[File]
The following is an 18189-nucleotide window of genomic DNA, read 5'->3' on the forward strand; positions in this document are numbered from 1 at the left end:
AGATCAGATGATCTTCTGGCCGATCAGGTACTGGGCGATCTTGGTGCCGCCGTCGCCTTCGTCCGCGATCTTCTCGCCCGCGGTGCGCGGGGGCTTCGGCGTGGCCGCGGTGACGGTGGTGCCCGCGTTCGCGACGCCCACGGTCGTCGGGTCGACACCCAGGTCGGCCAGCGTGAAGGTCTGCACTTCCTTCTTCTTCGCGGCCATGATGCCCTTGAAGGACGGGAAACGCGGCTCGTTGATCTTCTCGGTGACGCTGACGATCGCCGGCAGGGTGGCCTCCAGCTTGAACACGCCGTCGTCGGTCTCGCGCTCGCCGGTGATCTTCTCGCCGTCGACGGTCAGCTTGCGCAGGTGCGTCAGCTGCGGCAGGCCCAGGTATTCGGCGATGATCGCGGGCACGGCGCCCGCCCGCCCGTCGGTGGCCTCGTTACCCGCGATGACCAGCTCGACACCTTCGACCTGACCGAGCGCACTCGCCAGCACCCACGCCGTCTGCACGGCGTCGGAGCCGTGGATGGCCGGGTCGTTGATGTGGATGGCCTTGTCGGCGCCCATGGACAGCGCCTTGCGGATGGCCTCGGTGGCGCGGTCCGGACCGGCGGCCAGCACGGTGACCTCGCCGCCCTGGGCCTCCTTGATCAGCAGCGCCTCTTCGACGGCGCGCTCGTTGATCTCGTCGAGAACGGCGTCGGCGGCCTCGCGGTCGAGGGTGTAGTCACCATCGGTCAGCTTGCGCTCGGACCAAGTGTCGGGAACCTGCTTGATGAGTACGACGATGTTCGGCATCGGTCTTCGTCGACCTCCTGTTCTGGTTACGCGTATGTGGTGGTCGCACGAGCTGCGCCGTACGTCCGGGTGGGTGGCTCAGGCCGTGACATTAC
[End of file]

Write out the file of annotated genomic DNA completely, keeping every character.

The following is an 18189-nucleotide window of genomic DNA, read 5'->3' on the forward strand; positions in this document are numbered from 1 at the left end:
AGATCAGATGATCTTCTGGCCGATCAGGTACTGGGCGATCTTGGTGCCGCCGTCGCCTTCGTCCGCGATCTTCTCGCCCGCGGTGCGCGGGGGCTTCGGCGTGGCCGCGGTGACGGTGGTGCCCGCGTTCGCGACGCCCACGGTCGTCGGGTCGACACCCAGGTCGGCCAGCGTGAAGGTCTGCACTTCCTTCTTCTTCGCGGCCATGATGCCCTTGAAGGACGGGAAACGCGGCTCGTTGATCTTCTCGGTGACGCTGACGATCGCCGGCAGGGTGGCCTCCAGCTTGAACACGCCGTCGTCGGTCTCGCGCTCGCCGGTGATCTTCTCGCCGTCGACGGTCAGCTTGCGCAGGTGCGTCAGCTGCGGCAGGCCCAGGTATTCGGCGATGATCGCGGGCACGGCGCCCGCCCGCCCGTCGGTGGCCTCGTTACCCGCGATGACCAGCTCGACACCTTCGACCTGACCGAGCGCACTCGCCAGCACCCACGCCGTCTGCACGGCGTCGGAGCCGTGGATGGCCGGGTCGTTGATGTGGATGGCCTTGTCGGCGCCCATGGACAGCGCCTTGCGGATGGCCTCGGTGGCGCGGTCCGGACCGGCGGCCAGCACGGTGACCTCGCCGCCCTGGGCCTCCTTGATCAGCAGCGCCTCTTCGACGGCGCGCTCGTTGATCTCGTCGAGAACGGCGTCGGCGGCCTCGCGGTCGAGGGTGTAGTCACCATCGGTCAGCTTGCGCTCGGACCAAGTGTCGGGAACCTGCTTGATGAGTACGACGATGTTCGGCATCGGTCTTCGTCGACCTCCTGTTCTGGTTACGCGTATGTGGTGGTCGCACGAGCTGCGCCGTACGTCCGGGTGGGTGGCTCAGGCCGTGACATTAC